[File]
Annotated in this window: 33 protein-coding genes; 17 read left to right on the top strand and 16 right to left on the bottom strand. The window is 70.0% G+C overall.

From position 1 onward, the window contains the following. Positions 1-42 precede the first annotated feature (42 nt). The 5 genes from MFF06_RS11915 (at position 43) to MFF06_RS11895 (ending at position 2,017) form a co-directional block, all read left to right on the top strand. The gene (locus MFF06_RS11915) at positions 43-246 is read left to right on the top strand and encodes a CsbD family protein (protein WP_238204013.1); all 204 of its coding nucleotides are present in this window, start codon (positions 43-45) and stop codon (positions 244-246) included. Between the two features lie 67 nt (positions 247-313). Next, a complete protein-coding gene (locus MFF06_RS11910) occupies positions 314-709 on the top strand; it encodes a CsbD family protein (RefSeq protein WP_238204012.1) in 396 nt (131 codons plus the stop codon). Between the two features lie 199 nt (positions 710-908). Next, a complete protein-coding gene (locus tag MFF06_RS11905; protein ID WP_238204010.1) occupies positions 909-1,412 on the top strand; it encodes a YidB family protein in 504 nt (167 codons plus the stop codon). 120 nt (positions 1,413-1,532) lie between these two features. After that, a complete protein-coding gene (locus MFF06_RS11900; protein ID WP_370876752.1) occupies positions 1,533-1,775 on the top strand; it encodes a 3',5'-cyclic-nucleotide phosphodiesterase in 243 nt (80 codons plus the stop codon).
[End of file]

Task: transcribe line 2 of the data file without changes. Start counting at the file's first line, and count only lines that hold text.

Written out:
From position 1 onward, the window contains the following. Positions 1-42 precede the first annotated feature (42 nt). The 5 genes from MFF06_RS11915 (at position 43) to MFF06_RS11895 (ending at position 2,017) form a co-directional block, all read left to right on the top strand. The gene (locus MFF06_RS11915) at positions 43-246 is read left to right on the top strand and encodes a CsbD family protein (protein WP_238204013.1); all 204 of its coding nucleotides are present in this window, start codon (positions 43-45) and stop codon (positions 244-246) included. Between the two features lie 67 nt (positions 247-313). Next, a complete protein-coding gene (locus MFF06_RS11910) occupies positions 314-709 on the top strand; it encodes a CsbD family protein (RefSeq protein WP_238204012.1) in 396 nt (131 codons plus the stop codon). Between the two features lie 199 nt (positions 710-908). Next, a complete protein-coding gene (locus tag MFF06_RS11905; protein ID WP_238204010.1) occupies positions 909-1,412 on the top strand; it encodes a YidB family protein in 504 nt (167 codons plus the stop codon). 120 nt (positions 1,413-1,532) lie between these two features. After that, a complete protein-coding gene (locus MFF06_RS11900; protein ID WP_370876752.1) occupies positions 1,533-1,775 on the top strand; it encodes a 3',5'-cyclic-nucleotide phosphodiesterase in 243 nt (80 codons plus the stop codon).